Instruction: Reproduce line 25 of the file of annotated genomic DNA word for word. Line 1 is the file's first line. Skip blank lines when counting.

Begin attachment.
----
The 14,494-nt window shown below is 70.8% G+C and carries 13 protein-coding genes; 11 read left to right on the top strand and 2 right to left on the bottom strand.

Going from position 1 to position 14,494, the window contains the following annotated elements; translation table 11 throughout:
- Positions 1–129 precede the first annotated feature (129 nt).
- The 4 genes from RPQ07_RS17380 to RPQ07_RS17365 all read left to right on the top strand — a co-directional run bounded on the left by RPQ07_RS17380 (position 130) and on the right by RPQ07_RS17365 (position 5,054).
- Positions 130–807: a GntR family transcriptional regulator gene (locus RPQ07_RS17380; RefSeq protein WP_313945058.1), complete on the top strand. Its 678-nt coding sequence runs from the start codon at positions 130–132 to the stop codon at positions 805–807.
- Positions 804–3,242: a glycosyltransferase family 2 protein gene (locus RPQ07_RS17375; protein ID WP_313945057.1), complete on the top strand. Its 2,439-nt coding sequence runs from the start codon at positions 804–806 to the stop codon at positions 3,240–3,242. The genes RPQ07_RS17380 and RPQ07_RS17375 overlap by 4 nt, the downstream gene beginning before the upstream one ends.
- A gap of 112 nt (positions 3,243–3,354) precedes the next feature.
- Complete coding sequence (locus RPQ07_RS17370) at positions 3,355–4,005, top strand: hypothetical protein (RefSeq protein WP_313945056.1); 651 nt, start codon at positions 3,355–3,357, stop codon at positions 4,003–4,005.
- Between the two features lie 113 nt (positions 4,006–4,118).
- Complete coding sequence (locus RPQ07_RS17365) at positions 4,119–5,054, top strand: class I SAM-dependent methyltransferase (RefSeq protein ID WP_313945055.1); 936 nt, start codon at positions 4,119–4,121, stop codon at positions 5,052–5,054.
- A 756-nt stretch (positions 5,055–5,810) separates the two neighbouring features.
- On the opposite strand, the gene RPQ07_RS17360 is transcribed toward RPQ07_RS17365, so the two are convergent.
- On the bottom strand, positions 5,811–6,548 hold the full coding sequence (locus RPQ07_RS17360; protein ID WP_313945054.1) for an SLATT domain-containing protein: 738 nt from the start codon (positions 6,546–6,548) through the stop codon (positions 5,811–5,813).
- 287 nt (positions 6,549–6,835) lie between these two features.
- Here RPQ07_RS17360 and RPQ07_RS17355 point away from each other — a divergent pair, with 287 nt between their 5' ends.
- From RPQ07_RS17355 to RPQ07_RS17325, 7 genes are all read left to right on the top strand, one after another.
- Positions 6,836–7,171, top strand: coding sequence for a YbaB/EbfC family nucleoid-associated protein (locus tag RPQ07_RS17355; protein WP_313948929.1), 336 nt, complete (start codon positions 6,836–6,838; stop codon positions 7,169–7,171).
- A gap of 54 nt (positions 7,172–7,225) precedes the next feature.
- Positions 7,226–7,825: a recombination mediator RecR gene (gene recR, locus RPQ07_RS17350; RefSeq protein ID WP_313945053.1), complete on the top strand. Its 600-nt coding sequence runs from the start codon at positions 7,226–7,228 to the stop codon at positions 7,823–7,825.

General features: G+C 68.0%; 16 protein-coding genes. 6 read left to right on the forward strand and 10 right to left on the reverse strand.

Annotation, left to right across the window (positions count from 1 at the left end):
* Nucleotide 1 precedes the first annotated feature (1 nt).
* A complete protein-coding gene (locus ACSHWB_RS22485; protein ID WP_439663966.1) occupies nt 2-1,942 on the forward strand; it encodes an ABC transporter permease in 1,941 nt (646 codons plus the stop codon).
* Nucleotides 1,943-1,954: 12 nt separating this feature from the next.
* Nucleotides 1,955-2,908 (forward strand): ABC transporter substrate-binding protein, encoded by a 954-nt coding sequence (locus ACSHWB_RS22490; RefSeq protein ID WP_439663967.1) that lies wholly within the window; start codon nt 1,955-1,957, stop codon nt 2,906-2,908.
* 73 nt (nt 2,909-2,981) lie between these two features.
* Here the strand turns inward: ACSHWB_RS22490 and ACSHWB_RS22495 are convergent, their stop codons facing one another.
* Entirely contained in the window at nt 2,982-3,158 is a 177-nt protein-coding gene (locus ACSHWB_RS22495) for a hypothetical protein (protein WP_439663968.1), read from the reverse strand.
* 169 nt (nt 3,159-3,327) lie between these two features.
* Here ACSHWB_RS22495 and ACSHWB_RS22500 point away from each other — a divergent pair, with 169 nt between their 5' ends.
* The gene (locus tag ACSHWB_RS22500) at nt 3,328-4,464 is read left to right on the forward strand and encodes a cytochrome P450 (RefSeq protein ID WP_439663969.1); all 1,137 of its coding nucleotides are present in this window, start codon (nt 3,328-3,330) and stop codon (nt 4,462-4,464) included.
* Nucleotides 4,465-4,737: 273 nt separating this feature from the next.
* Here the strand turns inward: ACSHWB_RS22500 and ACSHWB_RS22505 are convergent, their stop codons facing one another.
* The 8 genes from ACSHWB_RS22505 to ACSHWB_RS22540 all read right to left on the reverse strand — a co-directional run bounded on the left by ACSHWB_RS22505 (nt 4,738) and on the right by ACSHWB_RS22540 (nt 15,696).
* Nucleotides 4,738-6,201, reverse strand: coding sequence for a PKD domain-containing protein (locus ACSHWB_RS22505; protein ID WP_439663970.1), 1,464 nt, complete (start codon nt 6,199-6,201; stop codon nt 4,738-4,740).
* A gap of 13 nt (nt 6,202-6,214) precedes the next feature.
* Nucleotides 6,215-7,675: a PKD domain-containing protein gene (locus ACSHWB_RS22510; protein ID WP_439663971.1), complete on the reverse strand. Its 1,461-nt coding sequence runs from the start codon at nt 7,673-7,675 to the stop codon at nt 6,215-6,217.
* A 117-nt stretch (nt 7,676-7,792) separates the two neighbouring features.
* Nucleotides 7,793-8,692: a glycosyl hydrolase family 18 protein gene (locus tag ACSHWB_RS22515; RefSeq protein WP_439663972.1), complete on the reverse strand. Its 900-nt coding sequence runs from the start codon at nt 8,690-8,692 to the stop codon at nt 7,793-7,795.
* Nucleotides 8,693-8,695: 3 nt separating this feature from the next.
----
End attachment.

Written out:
* Nucleotides 1,955-2,908 (forward strand): ABC transporter substrate-binding protein, encoded by a 954-nt coding sequence (locus ACSHWB_RS22490; RefSeq protein ID WP_439663967.1) that lies wholly within the window; start codon nt 1,955-1,957, stop codon nt 2,906-2,908.